Wednesday, November 16, 2011

Sometimes it's ok to cry

This is actually a post I thought about writing last week after a lunchtime discussion at work, but I'm just getting to it now.  The conversation centered around E.T. and how some of us always cry at the end.  Then we started talking about other movies that make us cry.  Obviously, the men and women were on vastly different spectrums.  So I thought I would post about the movies that always make me cry and give reasons why it's ok.

First, the movie that started the discussion, E.T.  I lose it every time E.T. looks at Elliot at the end, and says, "I'll be right here."  It's so sad because Elliot is losing the best friend he ever had.  But at the same time, E.T. is assuring Elliot that he will always remember E.T.  It is such a powerful scene and one that I think most of us can relate to.  Most of us have had to say goodbye to someone or something we love, so we know how hard that is.  Also, we've all been a kid and have probably been so attached to something that we don't want to let it go.  This scene is the heart of what makes this movie so great, and why I can watch it over and over again and still get emotional at the end.

Next up is Field of Dreams.  I know what you're thinking, "Why the heck would Field of Dreams make you cry?"  Well, at the end of this movie Ray Kinsella meets his dad, as a ghost of course.  Earlier in the movie we hear that Ray regrets the final conversation he had with his dad, and also that he refused to play catch with his dad.  Now he has a chance to make up for it.  And how does he choose to do it?  By asking his dad to play catch, of course.  Any boy who has ever played catch with his dad knows how powerful this moment is.  I can probably speak for the majority of men who most likely want to go play catch with their dad after seeing this movie.  It gets me every time and the tears start flowing.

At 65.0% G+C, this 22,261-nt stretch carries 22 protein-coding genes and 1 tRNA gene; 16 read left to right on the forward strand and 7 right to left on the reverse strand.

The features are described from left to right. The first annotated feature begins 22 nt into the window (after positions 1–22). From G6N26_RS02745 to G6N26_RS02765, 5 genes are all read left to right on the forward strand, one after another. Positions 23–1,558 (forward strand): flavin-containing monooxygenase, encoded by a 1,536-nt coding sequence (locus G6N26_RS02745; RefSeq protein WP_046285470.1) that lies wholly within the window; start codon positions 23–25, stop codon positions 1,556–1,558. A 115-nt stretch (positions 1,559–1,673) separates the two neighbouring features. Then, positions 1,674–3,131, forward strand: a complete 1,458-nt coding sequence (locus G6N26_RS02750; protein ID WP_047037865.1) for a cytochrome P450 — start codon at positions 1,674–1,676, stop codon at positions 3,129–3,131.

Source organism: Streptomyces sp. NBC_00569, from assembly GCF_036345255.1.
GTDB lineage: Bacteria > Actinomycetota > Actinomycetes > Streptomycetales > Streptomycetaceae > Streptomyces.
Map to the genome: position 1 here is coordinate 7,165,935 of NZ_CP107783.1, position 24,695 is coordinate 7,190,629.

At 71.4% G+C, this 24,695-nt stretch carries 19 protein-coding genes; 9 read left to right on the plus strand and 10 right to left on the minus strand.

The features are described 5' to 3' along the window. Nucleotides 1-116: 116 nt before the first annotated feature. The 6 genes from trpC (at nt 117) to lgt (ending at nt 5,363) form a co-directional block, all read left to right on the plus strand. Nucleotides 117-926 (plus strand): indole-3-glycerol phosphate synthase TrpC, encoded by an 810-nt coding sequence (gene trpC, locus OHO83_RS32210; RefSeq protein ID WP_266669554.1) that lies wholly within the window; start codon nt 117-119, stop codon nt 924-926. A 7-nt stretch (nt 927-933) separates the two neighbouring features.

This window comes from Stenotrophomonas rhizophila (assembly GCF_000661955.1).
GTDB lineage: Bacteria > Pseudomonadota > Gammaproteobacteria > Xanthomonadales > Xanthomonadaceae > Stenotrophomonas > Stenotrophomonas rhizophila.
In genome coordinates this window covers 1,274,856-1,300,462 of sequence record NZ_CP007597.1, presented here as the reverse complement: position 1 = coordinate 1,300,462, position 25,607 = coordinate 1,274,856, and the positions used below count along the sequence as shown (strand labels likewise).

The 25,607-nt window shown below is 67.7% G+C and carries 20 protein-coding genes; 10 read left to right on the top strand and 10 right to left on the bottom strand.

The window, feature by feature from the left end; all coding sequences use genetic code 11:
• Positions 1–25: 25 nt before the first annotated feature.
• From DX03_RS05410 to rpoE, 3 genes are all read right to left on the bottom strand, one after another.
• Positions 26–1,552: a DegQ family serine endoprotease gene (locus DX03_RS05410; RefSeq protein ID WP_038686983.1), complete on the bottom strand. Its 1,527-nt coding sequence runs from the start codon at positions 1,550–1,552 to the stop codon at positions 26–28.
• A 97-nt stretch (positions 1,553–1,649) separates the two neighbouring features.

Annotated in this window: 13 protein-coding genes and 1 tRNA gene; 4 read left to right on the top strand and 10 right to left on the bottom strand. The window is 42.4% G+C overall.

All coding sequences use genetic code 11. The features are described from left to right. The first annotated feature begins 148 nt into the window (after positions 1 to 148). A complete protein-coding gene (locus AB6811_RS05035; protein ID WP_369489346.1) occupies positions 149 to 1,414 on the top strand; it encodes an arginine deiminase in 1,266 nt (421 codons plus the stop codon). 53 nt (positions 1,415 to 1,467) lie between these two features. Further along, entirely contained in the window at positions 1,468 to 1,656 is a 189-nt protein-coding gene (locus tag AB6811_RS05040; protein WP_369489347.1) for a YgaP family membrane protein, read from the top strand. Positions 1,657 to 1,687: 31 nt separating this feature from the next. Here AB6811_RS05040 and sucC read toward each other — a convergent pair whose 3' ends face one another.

Third, we have Backdraft.  This one doesn't make a whole lot of sense to me, but it still gets me every time.  At the end of the movie, during the warehouse fire, Bull (Kurt Russel) is trying to save Axe (Scott Glenn) as they dangle perilously from a rafter.  Axe, who has been responsible for setting the fires throughout the movie, says, "Let me go, Bull."  To this Bull utters, "You go, we go," which is the signature phrase of their firehouse.  This simple phrase shows that Bull cares more about saving Axe's life than punishing him for what he has done.  Ultimately, Axe falls to his death and Bull is rescued by his brother.  I have no life connection to this movie, it just pulls at my heartstrings.

Finally, I present you with Finding Neverland.  For those who might not be aware, this movie is about how J.M. Barrie found the inspiration to write Peter Pan.  Johnny Depp plays Barrie (a little treat for the ladies) who starts spending time with Kate Winslet's character and her family, who become the inspiration for the book, or play.  Throughout the movie we see that she is very sick, and most likely dying.  When the play premieres, she is too ill to attend.  So Barrie brings the play to her and presents a stripped down version in her house so she can see how her children became immortalized.  It is such a sweet moment orchestrated by a person (Barrie) who cares very deeply for her and her family.  I love how Winslet so wonderfully portrays the surprise and delight of seeing the play for the first time.  Bring on the waterworks.

So, as you can see, sometimes it's ok to cry.  I hope you enjoyed my list.  Feel free to share your own in the comments.

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